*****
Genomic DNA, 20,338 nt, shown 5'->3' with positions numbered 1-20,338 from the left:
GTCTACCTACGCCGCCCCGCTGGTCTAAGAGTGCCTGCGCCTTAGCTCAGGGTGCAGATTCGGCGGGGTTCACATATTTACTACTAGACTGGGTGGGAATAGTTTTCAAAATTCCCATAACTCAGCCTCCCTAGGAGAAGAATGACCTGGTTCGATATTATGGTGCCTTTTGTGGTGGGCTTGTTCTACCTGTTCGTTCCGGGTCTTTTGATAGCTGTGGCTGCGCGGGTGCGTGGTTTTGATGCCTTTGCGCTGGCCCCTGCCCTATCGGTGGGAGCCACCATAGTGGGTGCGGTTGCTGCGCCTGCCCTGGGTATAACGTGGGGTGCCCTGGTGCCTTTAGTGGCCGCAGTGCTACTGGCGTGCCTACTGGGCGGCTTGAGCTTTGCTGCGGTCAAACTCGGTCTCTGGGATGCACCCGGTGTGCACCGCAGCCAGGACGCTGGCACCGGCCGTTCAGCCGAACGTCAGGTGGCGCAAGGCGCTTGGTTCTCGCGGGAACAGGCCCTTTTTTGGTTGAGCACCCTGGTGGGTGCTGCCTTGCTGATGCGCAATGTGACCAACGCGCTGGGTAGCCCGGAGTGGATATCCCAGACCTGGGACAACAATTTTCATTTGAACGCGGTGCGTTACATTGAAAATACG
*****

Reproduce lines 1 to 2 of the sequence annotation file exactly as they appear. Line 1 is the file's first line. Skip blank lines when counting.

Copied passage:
Genomic DNA, 20,338 nt, shown 5'->3' with positions numbered 1-20,338 from the left:
GTCTACCTACGCCGCCCCGCTGGTCTAAGAGTGCCTGCGCCTTAGCTCAGGGTGCAGATTCGGCGGGGTTCACATATTTACTACTAGACTGGGTGGGAATAGTTTTCAAAATTCCCATAACTCAGCCTCCCTAGGAGAAGAATGACCTGGTTCGATATTATGGTGCCTTTTGTGGTGGGCTTGTTCTACCTGTTCGTTCCGGGTCTTTTGATAGCTGTGGCTGCGCGGGTGCGTGGTTTTGATGCCTTTGCGCTGGCCCCTGCCCTATCGGTGGGAGCCACCATAGTGGGTGCGGTTGCTGCGCCTGCCCTGGGTATAACGTGGGGTGCCCTGGTGCCTTTAGTGGCCGCAGTGCTACTGGCGTGCCTACTGGGCGGCTTGAGCTTTGCTGCGGTCAAACTCGGTCTCTGGGATGCACCCGGTGTGCACCGCAGCCAGGACGCTGGCACCGGCCGTTCAGCCGAACGTCAGGTGGCGCAAGGCGCTTGGTTCTCGCGGGAACAGGCCCTTTTTTGGTTGAGCACCCTGGTGGGTGCTGCCTTGCTGATGCGCAATGTGACCAACGCGCTGGGTAGCCCGGAGTGGATATCCCAGACCTGGGACAACAATTTTCATTTGAACGCGGTGCGTTACATTGAAAATACG